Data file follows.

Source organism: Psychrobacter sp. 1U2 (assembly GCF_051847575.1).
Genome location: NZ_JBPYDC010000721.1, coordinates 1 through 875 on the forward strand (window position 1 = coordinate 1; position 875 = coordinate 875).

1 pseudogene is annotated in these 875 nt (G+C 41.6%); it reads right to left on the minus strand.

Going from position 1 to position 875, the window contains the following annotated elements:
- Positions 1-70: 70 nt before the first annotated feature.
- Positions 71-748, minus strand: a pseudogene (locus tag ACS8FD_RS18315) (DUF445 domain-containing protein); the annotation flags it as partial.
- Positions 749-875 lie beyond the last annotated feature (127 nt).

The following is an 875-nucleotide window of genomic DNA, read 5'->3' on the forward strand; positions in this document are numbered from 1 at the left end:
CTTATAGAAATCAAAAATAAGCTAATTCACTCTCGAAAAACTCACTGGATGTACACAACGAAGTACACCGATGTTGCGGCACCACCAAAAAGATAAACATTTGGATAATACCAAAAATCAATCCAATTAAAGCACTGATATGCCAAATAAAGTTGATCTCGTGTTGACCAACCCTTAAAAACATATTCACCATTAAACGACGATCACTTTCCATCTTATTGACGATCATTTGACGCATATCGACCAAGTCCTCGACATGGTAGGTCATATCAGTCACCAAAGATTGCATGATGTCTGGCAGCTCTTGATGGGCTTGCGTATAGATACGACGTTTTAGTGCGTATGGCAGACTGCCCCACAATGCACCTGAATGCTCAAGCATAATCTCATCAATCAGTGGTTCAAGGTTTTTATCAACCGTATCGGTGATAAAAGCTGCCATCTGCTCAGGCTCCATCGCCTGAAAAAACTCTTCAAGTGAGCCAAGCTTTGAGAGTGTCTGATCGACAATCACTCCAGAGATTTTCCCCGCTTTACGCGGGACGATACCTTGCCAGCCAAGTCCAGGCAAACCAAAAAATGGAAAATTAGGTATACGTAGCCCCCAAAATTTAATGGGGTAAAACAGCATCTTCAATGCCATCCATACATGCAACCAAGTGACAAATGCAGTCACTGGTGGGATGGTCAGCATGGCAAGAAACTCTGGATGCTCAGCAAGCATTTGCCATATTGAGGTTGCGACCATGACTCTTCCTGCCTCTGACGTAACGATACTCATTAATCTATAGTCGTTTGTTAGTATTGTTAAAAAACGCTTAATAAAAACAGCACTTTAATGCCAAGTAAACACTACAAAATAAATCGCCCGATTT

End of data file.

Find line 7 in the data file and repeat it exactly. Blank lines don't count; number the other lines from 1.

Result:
- Positions 749-875 lie beyond the last annotated feature (127 nt).